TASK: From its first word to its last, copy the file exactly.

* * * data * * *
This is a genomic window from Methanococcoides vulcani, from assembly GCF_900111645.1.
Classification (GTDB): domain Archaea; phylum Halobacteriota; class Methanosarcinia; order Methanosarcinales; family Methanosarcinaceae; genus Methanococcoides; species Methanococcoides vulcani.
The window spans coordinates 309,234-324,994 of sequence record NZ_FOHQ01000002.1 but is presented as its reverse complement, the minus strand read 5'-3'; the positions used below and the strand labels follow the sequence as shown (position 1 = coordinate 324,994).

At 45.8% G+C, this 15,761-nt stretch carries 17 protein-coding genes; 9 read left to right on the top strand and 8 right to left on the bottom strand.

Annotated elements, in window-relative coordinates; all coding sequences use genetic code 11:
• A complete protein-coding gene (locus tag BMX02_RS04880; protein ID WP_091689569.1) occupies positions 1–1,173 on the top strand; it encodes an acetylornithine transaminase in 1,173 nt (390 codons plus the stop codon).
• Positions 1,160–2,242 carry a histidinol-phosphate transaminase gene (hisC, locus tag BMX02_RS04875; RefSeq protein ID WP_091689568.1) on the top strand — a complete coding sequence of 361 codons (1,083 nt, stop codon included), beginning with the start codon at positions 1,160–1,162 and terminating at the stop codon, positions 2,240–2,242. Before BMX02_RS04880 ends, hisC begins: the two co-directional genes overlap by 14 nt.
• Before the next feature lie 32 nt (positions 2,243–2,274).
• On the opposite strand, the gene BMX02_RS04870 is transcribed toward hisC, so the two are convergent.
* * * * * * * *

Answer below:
This is a genomic window from Methanococcoides vulcani, from assembly GCF_900111645.1.
Classification (GTDB): domain Archaea; phylum Halobacteriota; class Methanosarcinia; order Methanosarcinales; family Methanosarcinaceae; genus Methanococcoides; species Methanococcoides vulcani.
The window spans coordinates 309,234-324,994 of sequence record NZ_FOHQ01000002.1 but is presented as its reverse complement, the minus strand read 5'-3'; the positions used below and the strand labels follow the sequence as shown (position 1 = coordinate 324,994).

At 45.8% G+C, this 15,761-nt stretch carries 17 protein-coding genes; 9 read left to right on the top strand and 8 right to left on the bottom strand.

Annotated elements, in window-relative coordinates; all coding sequences use genetic code 11:
• A complete protein-coding gene (locus tag BMX02_RS04880; protein ID WP_091689569.1) occupies positions 1–1,173 on the top strand; it encodes an acetylornithine transaminase in 1,173 nt (390 codons plus the stop codon).
• Positions 1,160–2,242 carry a histidinol-phosphate transaminase gene (hisC, locus tag BMX02_RS04875; RefSeq protein ID WP_091689568.1) on the top strand — a complete coding sequence of 361 codons (1,083 nt, stop codon included), beginning with the start codon at positions 1,160–1,162 and terminating at the stop codon, positions 2,240–2,242. Before BMX02_RS04880 ends, hisC begins: the two co-directional genes overlap by 14 nt.
• Before the next feature lie 32 nt (positions 2,243–2,274).
• On the opposite strand, the gene BMX02_RS04870 is transcribed toward hisC, so the two are convergent.